Jack Welch, the charismatic, legendary former CEO of General Electric, was the second keynote speaker for the JCK NYC Invitational Show.
Speaking before a packed room at the New York Hilton Monday, Welch offered some of his classic strategies for successful management and took a variety of questions from the audience.
The session was moderated by JCK editor-in-chief Hedda T. Schupak, who opened the session by asking Welch to identify the single most important thing a leader can focus on.
“People,” he said. “Build a great team and then energize them.”
Schupak asked if leadership is an inherent personality trait or a learned skill.
“A leader has four qualities of ‘e’s,” responded Welch. “A leader has to have energy, which is inherent. Either you have it or you don’t. A leader has to be able to energize his or her people, which is a learned skill. A leader has to have an edge and be decisive, and a leader has to be able to execute and get things done. These are all learned skills.
“But a leader also has to wrap it all in P—passion—and I think that’s something that’s inherent and comes from the womb.”
Schupak next asked Welch how his famous 20-70-10 strategy for differentiating employees would work in a family business. In his strategy, managers identify the top 20 percent of their team who are the stars, and the “vital 70%” who are the engine that drive the business. Those who rank in the bottom 10% have to go.
“But say you and your brother are running the business your grandfather founded, and your brother’s son falls in that 10%. What do you do?” she asked.
“Peter Drucker said the best and cheapest thing to do is pay the son or nephew 10 million dollars and get them out,” Welch quipped. “Seriously, while I can’t speak from personal experience, you do have to take care of the situation so that it doesn’t mess up your business. You have to deal with it, family or not.” There’s nothing worse or more demoralizing, he said, than having the rest of the staff seeing a ne’er-do-well loafing in the office. It’s a surefire way to lose good talent and find it hard to recruit good talent.
When asked to define an ideal proportion of using numbers vs. gut instincts to make business decisions, Welch explained that “gut” is really only pattern recognition, which can be learned over time.
“I did 200-250 deals [mergers] average a year, and I usually used my gut. Of course, the business had to have at least a 15 to 20 percent rate of return, but a lot of it was a gut feeling. On the other hand, when hiring people, using your gut can be wrong.
“That seems counterintuitive, but hiring is an emotional reaction and you can fall in love with the person—with their experience, the school they went to, the lines they give you. It’s better to really dig for references and really listen to why they left their previous job.” A lot of bad hiring decisions have happened because of the manager using his or her gut, he said.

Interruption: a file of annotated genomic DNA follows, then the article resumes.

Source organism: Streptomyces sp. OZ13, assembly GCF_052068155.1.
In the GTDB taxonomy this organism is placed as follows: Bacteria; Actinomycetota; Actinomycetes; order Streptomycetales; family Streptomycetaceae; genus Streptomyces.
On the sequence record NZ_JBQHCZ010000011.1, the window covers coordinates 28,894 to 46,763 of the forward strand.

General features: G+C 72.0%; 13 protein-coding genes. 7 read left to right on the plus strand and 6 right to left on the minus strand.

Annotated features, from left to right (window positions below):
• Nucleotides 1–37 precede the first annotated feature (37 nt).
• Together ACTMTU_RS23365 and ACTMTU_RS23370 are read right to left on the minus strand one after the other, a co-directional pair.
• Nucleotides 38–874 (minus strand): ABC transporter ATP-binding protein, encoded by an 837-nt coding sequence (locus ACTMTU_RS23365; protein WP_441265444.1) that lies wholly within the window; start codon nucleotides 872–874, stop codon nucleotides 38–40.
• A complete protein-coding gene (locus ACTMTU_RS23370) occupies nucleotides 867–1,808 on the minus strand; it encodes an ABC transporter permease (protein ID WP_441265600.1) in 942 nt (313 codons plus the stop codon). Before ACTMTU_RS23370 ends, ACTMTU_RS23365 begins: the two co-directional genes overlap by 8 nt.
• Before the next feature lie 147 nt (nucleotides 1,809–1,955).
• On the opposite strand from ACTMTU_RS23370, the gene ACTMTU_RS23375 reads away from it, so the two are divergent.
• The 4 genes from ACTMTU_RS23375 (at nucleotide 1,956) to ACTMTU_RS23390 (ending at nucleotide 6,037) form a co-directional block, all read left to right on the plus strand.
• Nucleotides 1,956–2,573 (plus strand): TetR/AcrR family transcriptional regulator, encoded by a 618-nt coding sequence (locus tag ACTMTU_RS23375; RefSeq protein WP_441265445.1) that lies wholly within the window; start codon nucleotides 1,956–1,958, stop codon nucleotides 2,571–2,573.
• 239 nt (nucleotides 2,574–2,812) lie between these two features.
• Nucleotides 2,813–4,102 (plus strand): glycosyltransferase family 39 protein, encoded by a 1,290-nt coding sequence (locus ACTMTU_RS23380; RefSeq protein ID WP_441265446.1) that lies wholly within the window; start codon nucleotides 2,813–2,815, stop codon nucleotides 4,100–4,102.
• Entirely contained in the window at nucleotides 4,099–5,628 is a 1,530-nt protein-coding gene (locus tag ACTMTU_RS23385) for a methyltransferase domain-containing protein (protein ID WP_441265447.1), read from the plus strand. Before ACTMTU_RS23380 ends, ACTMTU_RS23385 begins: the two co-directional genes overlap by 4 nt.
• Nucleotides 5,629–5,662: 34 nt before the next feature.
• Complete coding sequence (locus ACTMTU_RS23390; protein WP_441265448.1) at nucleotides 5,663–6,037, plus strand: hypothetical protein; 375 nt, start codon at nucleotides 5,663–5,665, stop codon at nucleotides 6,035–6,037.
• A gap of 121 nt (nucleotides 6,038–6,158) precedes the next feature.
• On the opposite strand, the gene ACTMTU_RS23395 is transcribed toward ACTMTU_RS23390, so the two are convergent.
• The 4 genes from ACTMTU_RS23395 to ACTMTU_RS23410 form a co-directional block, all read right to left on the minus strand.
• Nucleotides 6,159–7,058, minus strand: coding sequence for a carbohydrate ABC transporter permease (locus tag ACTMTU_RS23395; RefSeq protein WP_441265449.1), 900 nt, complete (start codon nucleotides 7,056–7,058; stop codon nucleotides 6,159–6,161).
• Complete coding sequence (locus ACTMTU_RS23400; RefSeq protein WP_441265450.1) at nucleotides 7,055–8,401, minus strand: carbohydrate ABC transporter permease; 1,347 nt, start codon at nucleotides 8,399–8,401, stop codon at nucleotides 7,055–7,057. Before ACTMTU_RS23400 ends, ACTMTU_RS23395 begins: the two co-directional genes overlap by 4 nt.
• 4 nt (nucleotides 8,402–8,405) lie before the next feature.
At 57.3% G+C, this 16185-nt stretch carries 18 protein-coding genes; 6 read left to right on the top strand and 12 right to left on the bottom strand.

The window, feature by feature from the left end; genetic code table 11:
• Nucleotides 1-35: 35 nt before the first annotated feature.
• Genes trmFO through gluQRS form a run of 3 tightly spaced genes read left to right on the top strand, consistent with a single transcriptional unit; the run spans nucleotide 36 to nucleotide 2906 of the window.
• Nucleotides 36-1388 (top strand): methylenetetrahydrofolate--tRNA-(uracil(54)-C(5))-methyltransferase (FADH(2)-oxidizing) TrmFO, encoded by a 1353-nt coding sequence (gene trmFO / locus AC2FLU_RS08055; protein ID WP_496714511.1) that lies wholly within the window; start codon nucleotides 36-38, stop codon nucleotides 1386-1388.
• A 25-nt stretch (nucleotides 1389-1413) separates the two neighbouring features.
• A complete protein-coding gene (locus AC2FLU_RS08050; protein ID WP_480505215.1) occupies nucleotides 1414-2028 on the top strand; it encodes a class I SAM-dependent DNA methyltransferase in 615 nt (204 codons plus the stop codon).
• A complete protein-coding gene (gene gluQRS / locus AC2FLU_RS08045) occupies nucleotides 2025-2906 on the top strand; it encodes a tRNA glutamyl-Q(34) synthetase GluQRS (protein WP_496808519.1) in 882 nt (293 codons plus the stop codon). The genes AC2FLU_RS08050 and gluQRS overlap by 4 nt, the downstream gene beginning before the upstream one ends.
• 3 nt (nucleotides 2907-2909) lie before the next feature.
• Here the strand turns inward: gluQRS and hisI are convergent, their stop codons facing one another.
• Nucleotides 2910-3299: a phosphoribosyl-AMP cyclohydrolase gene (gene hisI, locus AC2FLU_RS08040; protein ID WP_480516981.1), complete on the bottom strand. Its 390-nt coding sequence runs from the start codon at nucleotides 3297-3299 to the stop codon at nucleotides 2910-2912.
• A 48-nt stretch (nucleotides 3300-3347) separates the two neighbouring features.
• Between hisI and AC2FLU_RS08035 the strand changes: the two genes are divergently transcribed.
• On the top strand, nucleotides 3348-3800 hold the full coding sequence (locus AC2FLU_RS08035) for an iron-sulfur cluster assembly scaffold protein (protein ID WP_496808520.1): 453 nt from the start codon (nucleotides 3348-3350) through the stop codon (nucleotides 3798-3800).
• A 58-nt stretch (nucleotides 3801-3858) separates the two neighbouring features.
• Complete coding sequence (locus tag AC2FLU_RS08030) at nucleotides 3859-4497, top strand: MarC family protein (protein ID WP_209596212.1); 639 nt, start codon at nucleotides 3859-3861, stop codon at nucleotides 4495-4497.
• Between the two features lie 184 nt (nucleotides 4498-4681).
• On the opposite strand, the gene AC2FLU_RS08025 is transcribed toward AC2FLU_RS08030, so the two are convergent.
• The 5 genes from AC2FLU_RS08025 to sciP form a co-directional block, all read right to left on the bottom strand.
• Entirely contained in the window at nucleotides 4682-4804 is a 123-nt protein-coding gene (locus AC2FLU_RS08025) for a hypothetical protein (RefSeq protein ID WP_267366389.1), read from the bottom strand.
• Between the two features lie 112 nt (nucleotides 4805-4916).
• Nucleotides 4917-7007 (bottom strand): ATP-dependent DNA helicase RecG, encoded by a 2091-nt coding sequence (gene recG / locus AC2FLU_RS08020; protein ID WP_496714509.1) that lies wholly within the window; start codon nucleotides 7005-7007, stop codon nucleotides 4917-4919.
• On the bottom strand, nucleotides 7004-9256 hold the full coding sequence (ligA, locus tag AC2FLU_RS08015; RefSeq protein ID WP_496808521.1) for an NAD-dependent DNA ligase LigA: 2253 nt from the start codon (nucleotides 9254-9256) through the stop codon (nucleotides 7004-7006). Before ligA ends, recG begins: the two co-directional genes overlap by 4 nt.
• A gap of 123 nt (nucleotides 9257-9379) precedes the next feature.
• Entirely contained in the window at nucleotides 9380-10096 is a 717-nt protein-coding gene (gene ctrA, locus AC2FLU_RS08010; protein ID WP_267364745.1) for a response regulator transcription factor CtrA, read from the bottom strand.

In terms of managing change, Welch said it didn’t really matter whether someone embraced change or merely adapted to it—as long as they didn’t resist it.
“Resistors have to go.” If all someone can do is pine for the good old days or talk about how things used to be, you have to shoot them, he quipped.
The next group of questions addressed global competition, offshore sourcing, and the perceived threat from China.
“China has a $1.7 trillion gross GDP and 9 percent growth. That’s equal to $160 billion in [annual] growth. The United States has a $13 trillion gross GDP, and 4 percent growth. That’s $520 billion in growth—and we have one-fourth the people.” A healthy dose of paranoia is good, but the threat from China is not nearly what people think it is, he said.
“Don’t be a commodity. Don’t make anything anyone else makes. You have to move up the food chain and focus on innovation,” he said. “Commoditization is hell. All your margins will collapse.
Schupak asked Welch how the jewelry industry, which has already fallen victim to a lot of commoditization, can break the cycle.
“Innovation,” he replied again. “You have to offer a unique value, and there’s a lot of uniqueness and emotion in diamond jewelry.” He described his own relationship with a jeweler, who can sell him easily just with a phone call. It’s all about the relationship, he said. If the product is a commodity, the consumer is trained to expect a sale or a deal.
She then asked if synthetic diamonds—an area in which GE was an early leader—would ever become commercially viable.
“Not while you have guys like Shmuel [Pluczenik, of Universal Pacific, the firm sponsoring the event] who can sell the emotional value of a [natural] diamond. He’s done a great job. In fact, you’ve all done a great job of marketing the value [of natural diamonds].”
Wrapping up the session, Schupak asked Welch for advice on choosing a successor, whether in a corporate or a family business environment. Either way, he said, make sure the person has experience in all areas of the business. If they’ve been in marketing, move them to operations for a while. If they’re engineers, put them on the front service line.
At GE, he chose the three candidates to succeed him, and told each of them to choose their own successor. One, he said, would succeed him—and the other two would be CEO’s of other major corporations. He said once a successor is chosen, the others who were vying for the position should leave the company so as not to create pockets of resistance and resentment, even unwittingly. But it’s also important for the employees to know what the succession plan is. Most employees don’t care who the CEO is, but they do care who their boss is going to be. And they want to know how the company is doing.
“Transparency is key. Most bosses who think knowledge is power and want to hoard that power by not being transparent are really just insecure.”